Maeno T, Mori K, Ogihara T, Fujita T (2018) Blanking immediately after heating and ultrasonic cleaning for compact hot-stamping systems using rapid resistance heating. Int J Adv Manuf Technol 97:3827–3837CrossRefGoogle Scholar
  17. 17.
    Yanagimoto J, Izumi R (2009) Continuous electric resistance heating—hot forming system for high-alloy metals with poor workability. J Mater Process Technol 209:3060–3068CrossRefGoogle Scholar
  18. 18.
    Xu Z, Tang G, Tian S, Ding F, Tian H (2007) Research of electroplastic rolling of AZ31 Mg alloy strip. J Mater Process Technol 182:128–133CrossRefGoogle Scholar
  19. 19.
    Zhu R, Tang G (2017) The improved plasticity of NiTi alloy via electropulsing in rolling. Mater Sci Tech-Lond 33:546–551CrossRefGoogle Scholar
  20. 20.
    Kuang J, Li X, Zhang R, Ye Y, Luo AA, Tang G (2016) Enhanced rollability of Mg3Al1Zn alloy by pulsed electric current: a comparative study. Mater Design 100:204–216CrossRefGoogle Scholar
  21. 21.
    Terhorst M, Ozhoga-Maslovskaja O, Trauth D, Shirobokov A, Mattfeld P (2017) Electro-thermo-mechanical contact model for bulk metal forming under application of electrical resistance heating. Int J Adv Manuf Technol 89:3601–3618CrossRefGoogle Scholar
  22. 22.
    Li C, Jiang S, Zhang K (2012) Pulse current-assisted hot-forming of light metal alloy. Int J Adv Manuf Technol 63:931–938CrossRefGoogle Scholar
  23. 23.
    Li C, Zhang K, Jiang S, Zhang Z (2012) Pulse current auxiliary bulging and deformation mechanism of AZ31 magnesium alloy. Mater Design 34:170–178CrossRefGoogle Scholar
  24. 24.
    Liu J, Zhang K (2015) Resistance heating superplastic forming and influence of current on deformation mechanism of TA15 titanium alloy. Int J Adv Manuf Technol 76:1673–1680CrossRefGoogle Scholar
  25. 25.
    Bao W, Chu X, Lin S, Gao J (2015) Experimental investigation on formability and microstructure of AZ31B alloy in electropulse-assisted incremental forming. Mater Design 87:632–639CrossRefGoogle Scholar
  26. 26.
    Xu D, Lu B, Cao T, Zhang H, Chen J, Long H, Cao J (2016) Enhancement of process capabilities in electrically-assisted double sided incremental forming. Mater Design 92:268–280CrossRefGoogle Scholar
  27. 27.
    Santos TG, Miranda RM, Vilaça P (2014) Friction stir welding assisted by electrical Joule effect. J Mater Process Technol 214:2127–2133CrossRefGoogle Scholar
  28. 28.
    Liu X, Lan S, Ni J (2015) Electrically assisted friction stir welding for joining Al 6061 to TRIP 780 steel. J Mater Process Technol 219:112–123CrossRefGoogle Scholar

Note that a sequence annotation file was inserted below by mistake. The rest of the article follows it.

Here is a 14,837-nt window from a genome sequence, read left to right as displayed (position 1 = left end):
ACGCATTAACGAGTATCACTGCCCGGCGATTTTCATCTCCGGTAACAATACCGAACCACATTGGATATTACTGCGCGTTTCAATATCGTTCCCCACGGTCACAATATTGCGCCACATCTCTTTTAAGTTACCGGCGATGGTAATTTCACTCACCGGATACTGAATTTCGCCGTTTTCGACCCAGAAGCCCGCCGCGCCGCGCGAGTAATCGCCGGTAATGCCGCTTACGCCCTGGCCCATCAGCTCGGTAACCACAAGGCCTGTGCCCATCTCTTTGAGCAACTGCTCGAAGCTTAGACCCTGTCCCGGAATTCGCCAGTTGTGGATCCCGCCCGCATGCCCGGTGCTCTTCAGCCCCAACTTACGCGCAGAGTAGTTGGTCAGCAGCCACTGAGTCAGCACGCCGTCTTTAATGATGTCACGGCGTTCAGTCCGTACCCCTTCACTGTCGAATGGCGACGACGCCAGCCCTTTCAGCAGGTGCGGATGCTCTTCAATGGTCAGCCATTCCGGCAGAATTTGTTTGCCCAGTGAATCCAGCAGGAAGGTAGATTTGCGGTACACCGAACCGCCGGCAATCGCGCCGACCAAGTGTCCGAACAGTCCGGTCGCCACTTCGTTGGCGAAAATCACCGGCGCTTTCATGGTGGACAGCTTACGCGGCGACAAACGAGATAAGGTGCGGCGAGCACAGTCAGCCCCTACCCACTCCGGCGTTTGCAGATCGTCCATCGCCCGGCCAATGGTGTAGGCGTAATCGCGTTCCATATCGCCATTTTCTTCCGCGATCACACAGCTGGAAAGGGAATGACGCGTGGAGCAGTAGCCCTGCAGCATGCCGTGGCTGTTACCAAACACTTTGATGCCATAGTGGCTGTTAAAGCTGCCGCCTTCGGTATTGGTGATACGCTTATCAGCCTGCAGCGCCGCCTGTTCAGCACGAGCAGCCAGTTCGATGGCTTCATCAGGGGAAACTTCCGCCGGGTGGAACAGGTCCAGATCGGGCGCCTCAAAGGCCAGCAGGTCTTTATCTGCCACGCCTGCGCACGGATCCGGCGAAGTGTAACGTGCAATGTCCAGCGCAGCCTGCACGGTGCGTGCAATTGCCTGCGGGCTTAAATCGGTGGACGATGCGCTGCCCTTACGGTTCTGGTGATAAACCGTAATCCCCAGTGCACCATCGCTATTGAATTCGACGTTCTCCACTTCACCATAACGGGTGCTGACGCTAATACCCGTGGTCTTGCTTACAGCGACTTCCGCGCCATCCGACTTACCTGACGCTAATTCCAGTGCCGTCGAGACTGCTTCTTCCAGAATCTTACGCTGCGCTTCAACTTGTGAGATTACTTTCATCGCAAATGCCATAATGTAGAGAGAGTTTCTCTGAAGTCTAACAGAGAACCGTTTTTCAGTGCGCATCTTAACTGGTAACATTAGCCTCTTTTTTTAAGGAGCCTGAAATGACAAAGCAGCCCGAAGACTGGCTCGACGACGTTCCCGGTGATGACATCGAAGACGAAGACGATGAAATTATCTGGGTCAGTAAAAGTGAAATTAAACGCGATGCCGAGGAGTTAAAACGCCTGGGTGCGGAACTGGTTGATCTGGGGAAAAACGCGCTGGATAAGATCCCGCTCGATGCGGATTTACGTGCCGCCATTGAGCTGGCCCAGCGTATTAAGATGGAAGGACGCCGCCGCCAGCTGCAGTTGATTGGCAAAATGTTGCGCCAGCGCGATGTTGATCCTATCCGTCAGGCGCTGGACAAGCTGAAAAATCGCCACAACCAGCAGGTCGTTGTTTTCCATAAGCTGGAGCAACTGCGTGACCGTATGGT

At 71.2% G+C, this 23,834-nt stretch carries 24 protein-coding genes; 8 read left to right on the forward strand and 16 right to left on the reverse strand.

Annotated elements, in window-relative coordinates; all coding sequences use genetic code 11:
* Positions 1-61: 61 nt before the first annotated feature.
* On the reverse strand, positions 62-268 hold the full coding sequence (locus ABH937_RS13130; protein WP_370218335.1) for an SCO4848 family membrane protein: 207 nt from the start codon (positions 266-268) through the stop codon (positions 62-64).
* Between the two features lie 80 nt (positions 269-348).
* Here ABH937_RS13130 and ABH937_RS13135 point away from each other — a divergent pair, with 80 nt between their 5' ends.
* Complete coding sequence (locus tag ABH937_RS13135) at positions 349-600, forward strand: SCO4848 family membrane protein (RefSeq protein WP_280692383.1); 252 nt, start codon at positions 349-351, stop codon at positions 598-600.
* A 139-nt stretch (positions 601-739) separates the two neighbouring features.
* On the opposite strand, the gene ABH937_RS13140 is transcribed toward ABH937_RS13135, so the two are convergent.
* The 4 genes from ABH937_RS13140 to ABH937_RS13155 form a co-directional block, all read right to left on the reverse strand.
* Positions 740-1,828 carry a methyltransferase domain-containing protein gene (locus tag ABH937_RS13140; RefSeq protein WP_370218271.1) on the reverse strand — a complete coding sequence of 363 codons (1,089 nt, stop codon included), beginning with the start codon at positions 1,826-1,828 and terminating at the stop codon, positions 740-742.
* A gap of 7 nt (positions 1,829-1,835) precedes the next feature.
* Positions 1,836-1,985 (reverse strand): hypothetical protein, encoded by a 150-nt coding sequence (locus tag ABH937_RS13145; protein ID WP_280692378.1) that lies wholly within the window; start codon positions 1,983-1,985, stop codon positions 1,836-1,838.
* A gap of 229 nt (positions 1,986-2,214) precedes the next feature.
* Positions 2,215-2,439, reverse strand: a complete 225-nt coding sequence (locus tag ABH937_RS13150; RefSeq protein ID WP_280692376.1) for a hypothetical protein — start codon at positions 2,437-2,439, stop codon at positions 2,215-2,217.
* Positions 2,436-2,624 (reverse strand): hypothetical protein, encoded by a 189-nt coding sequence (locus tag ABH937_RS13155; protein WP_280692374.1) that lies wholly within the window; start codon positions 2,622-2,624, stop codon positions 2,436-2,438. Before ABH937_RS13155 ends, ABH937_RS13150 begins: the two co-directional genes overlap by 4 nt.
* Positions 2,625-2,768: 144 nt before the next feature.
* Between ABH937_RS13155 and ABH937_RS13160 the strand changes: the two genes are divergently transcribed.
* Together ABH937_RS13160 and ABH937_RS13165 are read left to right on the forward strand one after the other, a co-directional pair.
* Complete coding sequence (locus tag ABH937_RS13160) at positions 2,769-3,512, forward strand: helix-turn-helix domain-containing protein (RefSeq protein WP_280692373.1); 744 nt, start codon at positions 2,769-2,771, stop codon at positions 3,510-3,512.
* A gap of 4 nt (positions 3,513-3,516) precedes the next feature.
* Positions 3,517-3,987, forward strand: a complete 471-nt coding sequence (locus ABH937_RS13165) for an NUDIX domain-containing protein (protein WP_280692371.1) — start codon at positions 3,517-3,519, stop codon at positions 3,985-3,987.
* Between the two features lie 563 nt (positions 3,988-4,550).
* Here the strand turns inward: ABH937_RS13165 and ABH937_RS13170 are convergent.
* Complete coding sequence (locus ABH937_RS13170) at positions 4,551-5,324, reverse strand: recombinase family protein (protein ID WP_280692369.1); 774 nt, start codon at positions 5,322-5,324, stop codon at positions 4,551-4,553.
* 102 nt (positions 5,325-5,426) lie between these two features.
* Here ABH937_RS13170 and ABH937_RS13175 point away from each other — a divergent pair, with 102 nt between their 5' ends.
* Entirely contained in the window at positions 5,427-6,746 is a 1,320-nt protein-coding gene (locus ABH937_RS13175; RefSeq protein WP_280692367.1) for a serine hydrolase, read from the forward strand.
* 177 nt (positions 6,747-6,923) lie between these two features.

29. 29.
    Moradi M, Ng M, Lee T, Cao J, Pivard YN (2017) Interface characterization of Al-Cu laminates fabricated by electrically assisted rolling bonding. J Micro Nano-Manuf 5:0310013CrossRefGoogle Scholar
  30. 30.
    Ruszkiewicz BJ, Grimm T, Ragai I, Mears L, Roth JT (2017) A review of electrically-assisted manufacturing with emphasis on modeling and understanding of the electroplastic effect. J Manuf Sci E-T ASME 139:110801CrossRefGoogle Scholar
  31. 31.
    Wang X, Xu J, Shan D, Guo B, Cao J (2016) Modeling of thermal and mechanical behavior of a magnesium alloy AZ31 during electrically-assisted micro-tension. Int J Plast 85:230–257CrossRefGoogle Scholar
  32. 32.
    Li X, Wang G, Gu Y, Yang J (2019) Electrically assisted diffusion bonding of Ti2AlNb alloy sheet using CP-Ti foil interlayer: microstructural characterization and mechanical tests. Mater Sci Eng A 744:733–745CrossRefGoogle Scholar
  33. 33.
    Wang G, Li X, Liu S, Gu Y (2018) Improved superplasticity and microstructural evolution of Ti2AlNb alloy sheet during electrically assisted superplastic gas bulging. Int J Adv Manuf Technol 99:773–787CrossRefGoogle Scholar
  34. 34.
    Jovane F (1968) An approximate analysis of the superplastic forming of a thin circular diaphragm: theory and experiments. Int J Mech Sci 10:403–427CrossRefGoogle Scholar
  35. 35.
    Zheng Y, Zeng W, Zhao Q, Li D, Ma X, Liang X, Zhang J (2018) Deformation and microstructure evolution above the B2 transus of Ti-22Al-25Nb (at%) orthorhombic alloy. Mater Sci Eng A 710:164–171CrossRefGoogle Scholar
  36. 36.
    Liu TJ (2014) Joule heating behaviors around through crack emanating from circular hole under electric load. Eng Fract Mech 123:2–20CrossRefGoogle Scholar
  37. 37.
    Xu Q, Tang G, Jiang Y (2011) Thermal and electromigration effects of electropulsing on dynamic recrystallization in Mg–3Al–1Zn alloy. Mater Sci Eng A 528:4431–4436CrossRefGoogle Scholar
  38. 38.
    Jiang Y, Tang G, Shek C, Liu W (2011) Microstructure and texture evolution of the cold-rolled AZ91 magnesium alloy strip under electropulsing treatment. J Alloys Compd 509:4308–4313CrossRefGoogle Scholar
  39. 39.
    Shao B, Shan D, Guo B, Zong Y (2019) Plastic deformation mechanism and interaction of B2, α2, and O phases in Ti-22Al-25Nb alloy at room temperature. Int J Plast 113:18–34CrossRefGoogle Scholar

Copyright information

© Springer-Verlag London Ltd., part of Springer Nature 2019

Authors and Affiliations

  • Xiao Li
    • 1
  • Guofeng Wang
    • 1
    Email author
  • Jingxuan Zhang
    • 1
  • Yongkang Liu
    • 1
  1. 1.National Key Laboratory for Precision Hot Processing of MetalsHarbin Institute of TechnologyHarbinChina

Personalised recommendations